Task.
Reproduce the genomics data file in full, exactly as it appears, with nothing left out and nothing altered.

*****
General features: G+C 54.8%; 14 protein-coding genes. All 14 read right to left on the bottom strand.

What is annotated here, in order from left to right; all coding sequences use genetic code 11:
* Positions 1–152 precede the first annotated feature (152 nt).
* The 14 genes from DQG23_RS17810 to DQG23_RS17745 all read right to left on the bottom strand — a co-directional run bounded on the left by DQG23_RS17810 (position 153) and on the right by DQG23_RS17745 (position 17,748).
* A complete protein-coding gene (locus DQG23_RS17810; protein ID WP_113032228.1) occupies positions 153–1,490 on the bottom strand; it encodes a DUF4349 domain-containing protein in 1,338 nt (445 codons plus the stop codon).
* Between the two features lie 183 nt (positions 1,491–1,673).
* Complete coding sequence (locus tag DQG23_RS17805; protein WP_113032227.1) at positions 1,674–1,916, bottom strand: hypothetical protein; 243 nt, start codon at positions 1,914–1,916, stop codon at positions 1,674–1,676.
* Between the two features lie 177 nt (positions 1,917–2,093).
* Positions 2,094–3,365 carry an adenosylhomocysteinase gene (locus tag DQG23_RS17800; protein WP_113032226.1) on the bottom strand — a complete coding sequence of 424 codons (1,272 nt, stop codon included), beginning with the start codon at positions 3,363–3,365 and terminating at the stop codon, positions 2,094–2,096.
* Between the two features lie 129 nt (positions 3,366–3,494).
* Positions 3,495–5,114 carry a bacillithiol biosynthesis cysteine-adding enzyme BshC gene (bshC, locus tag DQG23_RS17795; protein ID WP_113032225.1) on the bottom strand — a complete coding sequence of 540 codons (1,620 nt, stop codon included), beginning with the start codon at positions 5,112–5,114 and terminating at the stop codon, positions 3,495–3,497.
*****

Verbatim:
General features: G+C 54.8%; 14 protein-coding genes. All 14 read right to left on the bottom strand.

What is annotated here, in order from left to right; all coding sequences use genetic code 11:
* Positions 1–152 precede the first annotated feature (152 nt).
* The 14 genes from DQG23_RS17810 to DQG23_RS17745 all read right to left on the bottom strand — a co-directional run bounded on the left by DQG23_RS17810 (position 153) and on the right by DQG23_RS17745 (position 17,748).
* A complete protein-coding gene (locus DQG23_RS17810; protein ID WP_113032228.1) occupies positions 153–1,490 on the bottom strand; it encodes a DUF4349 domain-containing protein in 1,338 nt (445 codons plus the stop codon).
* Between the two features lie 183 nt (positions 1,491–1,673).
* Complete coding sequence (locus tag DQG23_RS17805; protein WP_113032227.1) at positions 1,674–1,916, bottom strand: hypothetical protein; 243 nt, start codon at positions 1,914–1,916, stop codon at positions 1,674–1,676.
* Between the two features lie 177 nt (positions 1,917–2,093).
* Positions 2,094–3,365 carry an adenosylhomocysteinase gene (locus tag DQG23_RS17800; protein WP_113032226.1) on the bottom strand — a complete coding sequence of 424 codons (1,272 nt, stop codon included), beginning with the start codon at positions 3,363–3,365 and terminating at the stop codon, positions 2,094–2,096.
* Between the two features lie 129 nt (positions 3,366–3,494).
* Positions 3,495–5,114 carry a bacillithiol biosynthesis cysteine-adding enzyme BshC gene (bshC, locus tag DQG23_RS17795; protein ID WP_113032225.1) on the bottom strand — a complete coding sequence of 540 codons (1,620 nt, stop codon included), beginning with the start codon at positions 5,112–5,114 and terminating at the stop codon, positions 3,495–3,497.